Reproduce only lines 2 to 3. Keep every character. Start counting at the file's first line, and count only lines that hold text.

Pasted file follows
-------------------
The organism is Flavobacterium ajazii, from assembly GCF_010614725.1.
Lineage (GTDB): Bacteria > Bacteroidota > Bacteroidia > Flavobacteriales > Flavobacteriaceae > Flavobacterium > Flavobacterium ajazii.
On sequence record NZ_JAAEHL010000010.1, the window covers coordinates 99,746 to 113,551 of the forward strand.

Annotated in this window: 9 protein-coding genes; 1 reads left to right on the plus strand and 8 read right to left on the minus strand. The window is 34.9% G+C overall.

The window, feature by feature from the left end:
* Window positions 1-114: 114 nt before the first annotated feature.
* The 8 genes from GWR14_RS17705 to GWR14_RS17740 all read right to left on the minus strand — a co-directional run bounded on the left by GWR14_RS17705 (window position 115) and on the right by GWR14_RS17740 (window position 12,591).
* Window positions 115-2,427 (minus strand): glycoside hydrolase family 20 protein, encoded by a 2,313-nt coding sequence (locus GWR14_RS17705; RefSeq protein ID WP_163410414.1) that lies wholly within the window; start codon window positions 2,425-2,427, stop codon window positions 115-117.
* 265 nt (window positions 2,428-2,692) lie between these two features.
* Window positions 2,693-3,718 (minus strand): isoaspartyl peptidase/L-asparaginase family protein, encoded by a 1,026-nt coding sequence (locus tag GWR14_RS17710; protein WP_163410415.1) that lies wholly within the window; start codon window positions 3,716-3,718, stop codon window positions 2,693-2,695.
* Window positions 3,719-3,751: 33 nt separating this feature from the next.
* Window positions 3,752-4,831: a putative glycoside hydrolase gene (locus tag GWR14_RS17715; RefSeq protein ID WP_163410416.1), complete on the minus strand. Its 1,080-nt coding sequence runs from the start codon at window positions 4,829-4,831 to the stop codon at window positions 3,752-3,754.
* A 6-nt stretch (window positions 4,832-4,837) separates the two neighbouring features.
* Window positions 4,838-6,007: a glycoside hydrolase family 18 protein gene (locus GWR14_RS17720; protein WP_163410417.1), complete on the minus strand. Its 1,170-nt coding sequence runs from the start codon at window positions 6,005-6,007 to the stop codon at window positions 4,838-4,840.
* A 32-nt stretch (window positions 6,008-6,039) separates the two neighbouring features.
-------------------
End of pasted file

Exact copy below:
Lineage (GTDB): Bacteria > Bacteroidota > Bacteroidia > Flavobacteriales > Flavobacteriaceae > Flavobacterium > Flavobacterium ajazii.
On sequence record NZ_JAAEHL010000010.1, the window covers coordinates 99,746 to 113,551 of the forward strand.